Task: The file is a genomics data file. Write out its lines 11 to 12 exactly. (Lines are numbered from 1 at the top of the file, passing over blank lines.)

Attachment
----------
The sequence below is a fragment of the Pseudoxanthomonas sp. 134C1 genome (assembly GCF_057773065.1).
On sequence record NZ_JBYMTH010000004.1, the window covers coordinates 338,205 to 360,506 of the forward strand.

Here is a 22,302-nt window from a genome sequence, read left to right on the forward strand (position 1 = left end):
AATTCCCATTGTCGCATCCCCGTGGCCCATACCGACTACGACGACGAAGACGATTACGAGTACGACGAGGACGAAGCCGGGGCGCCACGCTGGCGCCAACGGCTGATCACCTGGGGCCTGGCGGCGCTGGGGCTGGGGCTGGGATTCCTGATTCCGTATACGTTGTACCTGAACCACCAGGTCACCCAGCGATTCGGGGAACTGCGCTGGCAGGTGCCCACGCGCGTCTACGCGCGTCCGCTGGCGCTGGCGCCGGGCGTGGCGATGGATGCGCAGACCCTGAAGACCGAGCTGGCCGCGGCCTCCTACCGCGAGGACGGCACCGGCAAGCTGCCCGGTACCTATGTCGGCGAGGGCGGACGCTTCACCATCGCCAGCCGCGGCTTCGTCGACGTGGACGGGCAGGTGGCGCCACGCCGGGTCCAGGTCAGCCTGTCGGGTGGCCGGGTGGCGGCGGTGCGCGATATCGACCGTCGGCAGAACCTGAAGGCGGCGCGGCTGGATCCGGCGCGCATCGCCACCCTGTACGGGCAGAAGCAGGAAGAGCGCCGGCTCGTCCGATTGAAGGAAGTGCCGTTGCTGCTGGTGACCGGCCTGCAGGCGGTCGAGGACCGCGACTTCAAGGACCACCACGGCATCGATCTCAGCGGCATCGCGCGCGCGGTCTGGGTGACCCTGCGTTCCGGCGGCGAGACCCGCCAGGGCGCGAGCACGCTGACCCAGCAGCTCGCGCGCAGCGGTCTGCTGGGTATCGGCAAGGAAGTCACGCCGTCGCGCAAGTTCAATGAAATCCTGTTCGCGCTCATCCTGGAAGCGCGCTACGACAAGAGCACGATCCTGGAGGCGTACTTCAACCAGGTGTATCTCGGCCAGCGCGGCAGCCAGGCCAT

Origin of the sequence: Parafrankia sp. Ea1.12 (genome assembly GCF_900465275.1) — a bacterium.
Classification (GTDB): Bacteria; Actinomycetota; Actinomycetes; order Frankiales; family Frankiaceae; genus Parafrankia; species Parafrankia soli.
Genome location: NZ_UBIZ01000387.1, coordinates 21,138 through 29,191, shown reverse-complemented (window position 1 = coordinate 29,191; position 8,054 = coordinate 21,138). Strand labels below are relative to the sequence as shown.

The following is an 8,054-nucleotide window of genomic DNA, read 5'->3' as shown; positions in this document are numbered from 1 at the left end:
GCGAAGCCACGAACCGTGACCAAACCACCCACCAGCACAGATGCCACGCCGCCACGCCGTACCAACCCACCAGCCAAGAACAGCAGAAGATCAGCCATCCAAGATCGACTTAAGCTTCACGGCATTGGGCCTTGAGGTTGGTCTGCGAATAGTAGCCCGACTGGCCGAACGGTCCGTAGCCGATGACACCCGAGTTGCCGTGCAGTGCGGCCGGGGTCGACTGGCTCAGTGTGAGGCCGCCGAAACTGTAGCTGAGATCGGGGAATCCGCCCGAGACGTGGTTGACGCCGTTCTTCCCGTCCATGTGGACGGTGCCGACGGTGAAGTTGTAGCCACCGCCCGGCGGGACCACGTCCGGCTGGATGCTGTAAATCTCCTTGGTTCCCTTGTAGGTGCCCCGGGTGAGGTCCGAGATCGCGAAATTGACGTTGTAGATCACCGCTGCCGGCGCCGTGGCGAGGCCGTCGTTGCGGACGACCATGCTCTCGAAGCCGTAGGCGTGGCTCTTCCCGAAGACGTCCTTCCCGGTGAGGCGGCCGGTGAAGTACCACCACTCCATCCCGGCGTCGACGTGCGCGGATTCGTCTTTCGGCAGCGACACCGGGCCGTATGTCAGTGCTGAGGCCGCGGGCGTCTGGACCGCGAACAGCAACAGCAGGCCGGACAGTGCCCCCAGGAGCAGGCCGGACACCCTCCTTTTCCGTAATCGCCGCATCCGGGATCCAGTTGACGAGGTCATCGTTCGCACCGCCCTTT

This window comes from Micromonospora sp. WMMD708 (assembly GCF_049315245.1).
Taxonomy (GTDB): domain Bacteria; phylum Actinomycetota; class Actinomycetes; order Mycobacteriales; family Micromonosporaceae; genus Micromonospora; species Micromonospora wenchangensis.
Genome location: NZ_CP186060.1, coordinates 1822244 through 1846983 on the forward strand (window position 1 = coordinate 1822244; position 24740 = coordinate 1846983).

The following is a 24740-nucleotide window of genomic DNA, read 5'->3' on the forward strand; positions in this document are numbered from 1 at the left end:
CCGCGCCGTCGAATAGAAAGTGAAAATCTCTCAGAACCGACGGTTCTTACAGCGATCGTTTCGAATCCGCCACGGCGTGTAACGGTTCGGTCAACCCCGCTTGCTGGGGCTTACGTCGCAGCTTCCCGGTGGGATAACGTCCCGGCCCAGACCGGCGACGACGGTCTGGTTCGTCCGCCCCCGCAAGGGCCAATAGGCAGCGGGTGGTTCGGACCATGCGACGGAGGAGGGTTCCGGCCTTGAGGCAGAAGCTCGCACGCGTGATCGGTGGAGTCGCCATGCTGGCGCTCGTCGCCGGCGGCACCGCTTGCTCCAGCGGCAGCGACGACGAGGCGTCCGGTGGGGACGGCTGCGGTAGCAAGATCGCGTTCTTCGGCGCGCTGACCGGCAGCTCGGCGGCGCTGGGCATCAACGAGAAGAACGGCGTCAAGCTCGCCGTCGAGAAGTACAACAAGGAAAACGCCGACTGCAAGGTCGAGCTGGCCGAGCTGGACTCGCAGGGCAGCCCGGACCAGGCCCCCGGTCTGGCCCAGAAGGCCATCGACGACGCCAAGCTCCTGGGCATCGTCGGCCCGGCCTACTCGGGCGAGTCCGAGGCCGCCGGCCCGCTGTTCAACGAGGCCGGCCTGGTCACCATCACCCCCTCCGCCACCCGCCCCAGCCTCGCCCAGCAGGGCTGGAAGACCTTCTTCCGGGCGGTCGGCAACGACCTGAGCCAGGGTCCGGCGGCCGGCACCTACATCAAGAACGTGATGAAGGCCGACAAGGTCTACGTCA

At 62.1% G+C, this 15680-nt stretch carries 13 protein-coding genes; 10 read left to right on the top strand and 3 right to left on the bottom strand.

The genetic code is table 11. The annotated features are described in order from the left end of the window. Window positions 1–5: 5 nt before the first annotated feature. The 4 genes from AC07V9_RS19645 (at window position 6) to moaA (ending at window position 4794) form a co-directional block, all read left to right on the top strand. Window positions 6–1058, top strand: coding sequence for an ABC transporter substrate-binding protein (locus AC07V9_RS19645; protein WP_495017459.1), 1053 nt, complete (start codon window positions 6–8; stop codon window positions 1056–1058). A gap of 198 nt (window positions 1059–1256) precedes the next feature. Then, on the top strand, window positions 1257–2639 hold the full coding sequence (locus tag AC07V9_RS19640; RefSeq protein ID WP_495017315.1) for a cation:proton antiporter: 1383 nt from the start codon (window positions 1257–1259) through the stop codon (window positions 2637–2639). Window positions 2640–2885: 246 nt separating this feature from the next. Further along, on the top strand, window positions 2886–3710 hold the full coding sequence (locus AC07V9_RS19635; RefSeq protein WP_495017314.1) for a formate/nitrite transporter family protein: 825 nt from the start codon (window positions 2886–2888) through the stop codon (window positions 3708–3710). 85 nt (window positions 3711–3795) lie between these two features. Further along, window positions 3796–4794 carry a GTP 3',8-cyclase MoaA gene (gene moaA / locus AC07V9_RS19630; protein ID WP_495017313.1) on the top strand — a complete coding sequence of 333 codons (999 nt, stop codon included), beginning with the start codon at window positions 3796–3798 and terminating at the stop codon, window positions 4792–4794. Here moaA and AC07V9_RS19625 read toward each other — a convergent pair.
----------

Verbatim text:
Taxonomy (GTDB): domain Bacteria; phylum Actinomycetota; class Actinomycetes; order Mycobacteriales; family Micromonosporaceae; genus Micromonospora; species Micromonospora wenchangensis.
Genome location: NZ_CP186060.1, coordinates 1822244 through 1846983 on the forward strand (window position 1 = coordinate 1822244; position 24740 = coordinate 1846983).